The budget for the fiscal year beginning on Oct. 1 is largely a
political document and is unlikely to be passed by the
But it gives the Democratic president, who leaves office in January,
a chance to make a last pitch for funding on issues such as
education, criminal justice reform and job creation.
"That document ... will be President Obama's final vision of how he
lays out the fiscal future for the country," said Joel Friedman,
vice president for federal fiscal policy at the Center on Budget and
"I don't think anyone expects it to be enacted this year.
Republicans aren't going to embrace it, but that doesn't mean it's
not going to be a useful document."
Congress can advance elements of the budget without endorsing the
entire proposal, which is likely to call for roughly $4 trillion in
total spending, in line with Obama's $3.99 trillion proposal for
fiscal year 2016.
The budget is likely to stay within the confines of an agreement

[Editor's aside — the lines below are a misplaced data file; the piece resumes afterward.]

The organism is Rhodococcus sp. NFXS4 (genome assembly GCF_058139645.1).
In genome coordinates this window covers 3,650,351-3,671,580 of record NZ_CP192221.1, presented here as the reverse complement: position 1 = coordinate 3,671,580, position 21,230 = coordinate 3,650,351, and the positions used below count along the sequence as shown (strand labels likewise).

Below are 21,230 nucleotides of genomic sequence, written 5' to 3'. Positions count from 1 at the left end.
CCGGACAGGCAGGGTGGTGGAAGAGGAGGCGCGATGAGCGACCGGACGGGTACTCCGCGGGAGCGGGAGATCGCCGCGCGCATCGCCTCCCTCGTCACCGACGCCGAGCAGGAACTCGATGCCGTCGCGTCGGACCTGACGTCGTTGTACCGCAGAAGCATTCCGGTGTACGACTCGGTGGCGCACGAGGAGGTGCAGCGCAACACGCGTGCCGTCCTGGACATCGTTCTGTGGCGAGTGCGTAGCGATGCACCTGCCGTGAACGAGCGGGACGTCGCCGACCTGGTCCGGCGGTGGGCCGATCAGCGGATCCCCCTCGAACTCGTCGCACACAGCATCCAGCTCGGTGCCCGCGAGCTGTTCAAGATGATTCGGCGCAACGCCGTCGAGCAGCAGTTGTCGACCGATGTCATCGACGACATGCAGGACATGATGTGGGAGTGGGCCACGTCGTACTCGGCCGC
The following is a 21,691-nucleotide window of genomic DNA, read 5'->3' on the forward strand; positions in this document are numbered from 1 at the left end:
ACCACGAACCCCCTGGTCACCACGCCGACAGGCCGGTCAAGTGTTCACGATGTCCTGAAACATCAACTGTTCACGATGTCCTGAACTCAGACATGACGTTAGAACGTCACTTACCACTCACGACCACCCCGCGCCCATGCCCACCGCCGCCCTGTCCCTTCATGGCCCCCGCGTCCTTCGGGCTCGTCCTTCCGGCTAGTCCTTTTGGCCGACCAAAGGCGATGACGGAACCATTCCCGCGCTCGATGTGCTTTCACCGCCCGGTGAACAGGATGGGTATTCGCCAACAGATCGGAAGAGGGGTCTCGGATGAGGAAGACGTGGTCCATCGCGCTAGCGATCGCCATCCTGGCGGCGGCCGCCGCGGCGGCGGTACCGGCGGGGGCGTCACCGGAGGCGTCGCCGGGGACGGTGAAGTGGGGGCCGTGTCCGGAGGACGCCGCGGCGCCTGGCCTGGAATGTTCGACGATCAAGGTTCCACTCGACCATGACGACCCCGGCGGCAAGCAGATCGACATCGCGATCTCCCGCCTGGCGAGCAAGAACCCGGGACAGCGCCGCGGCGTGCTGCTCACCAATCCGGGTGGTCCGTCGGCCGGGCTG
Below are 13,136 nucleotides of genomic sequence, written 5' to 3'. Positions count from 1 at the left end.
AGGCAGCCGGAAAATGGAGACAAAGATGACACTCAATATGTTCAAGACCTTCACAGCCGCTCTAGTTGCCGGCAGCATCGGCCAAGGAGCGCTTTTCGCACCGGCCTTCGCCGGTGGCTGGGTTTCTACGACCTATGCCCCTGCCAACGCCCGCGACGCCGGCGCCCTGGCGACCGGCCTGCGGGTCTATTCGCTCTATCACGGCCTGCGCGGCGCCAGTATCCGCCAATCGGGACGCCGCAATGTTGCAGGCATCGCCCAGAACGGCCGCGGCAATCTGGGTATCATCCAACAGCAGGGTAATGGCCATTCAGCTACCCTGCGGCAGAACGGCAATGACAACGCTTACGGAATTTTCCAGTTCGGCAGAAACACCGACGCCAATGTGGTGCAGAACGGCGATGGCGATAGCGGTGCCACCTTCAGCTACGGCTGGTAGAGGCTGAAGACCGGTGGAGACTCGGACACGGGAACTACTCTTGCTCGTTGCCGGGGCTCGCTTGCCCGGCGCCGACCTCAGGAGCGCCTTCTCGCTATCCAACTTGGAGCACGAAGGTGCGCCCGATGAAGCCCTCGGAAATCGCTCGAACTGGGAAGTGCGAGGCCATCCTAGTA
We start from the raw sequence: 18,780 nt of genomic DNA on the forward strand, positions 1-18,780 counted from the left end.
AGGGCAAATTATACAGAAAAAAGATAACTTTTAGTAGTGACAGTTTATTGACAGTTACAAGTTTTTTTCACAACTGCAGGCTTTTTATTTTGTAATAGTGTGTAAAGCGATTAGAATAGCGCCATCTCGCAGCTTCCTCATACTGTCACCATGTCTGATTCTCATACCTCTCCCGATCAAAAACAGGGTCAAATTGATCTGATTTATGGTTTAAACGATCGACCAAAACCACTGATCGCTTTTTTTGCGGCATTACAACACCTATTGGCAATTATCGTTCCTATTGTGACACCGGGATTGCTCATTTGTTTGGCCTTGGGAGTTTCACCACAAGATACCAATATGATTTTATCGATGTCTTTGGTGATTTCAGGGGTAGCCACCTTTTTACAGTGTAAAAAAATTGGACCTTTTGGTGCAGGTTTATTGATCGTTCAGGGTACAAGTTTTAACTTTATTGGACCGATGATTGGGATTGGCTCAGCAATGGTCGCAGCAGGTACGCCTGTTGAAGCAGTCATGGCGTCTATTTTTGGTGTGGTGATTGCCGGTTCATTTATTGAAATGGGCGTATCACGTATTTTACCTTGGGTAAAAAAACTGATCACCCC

reached between the White House and Congress last year that lifted
mandatory "sequestration" cuts on both defense and domestic
Friedman noted that Obama and Republican Speaker of the House of
Representatives Paul Ryan agreed on some ways to fight poverty, such
as an expansion of the Earned Income Tax Credit to encourage
low-income Americans to work.
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But differences between the two political parties in a presidential
election year are especially pronounced, and Republican lawmakers
have taken the unusual step of not inviting White House budget
director Shaun Donovan to brief about the proposal.
“Maybe they are taking the Donald Trump approach to debates about
the budget. They are just not going to show up,” White House
spokesman Josh Earnest told reporters last week, referring to the
Republican presidential front-runner's decision to skip a debate
with his counterparts ahead of the nominating contest in Iowa.
The administration has already released key elements. The Pentagon
will ask for more than $7 billion for the fight against Islamic
State, up about 35 percent from the previous year's request, and
Obama will seek a 20 percent boost for renewable energy research
funding to a total of $7.7 billion.
(Additional reporting by Roberta Rampton and Susan Cornwell; Editing
by Cynthia Osterman)
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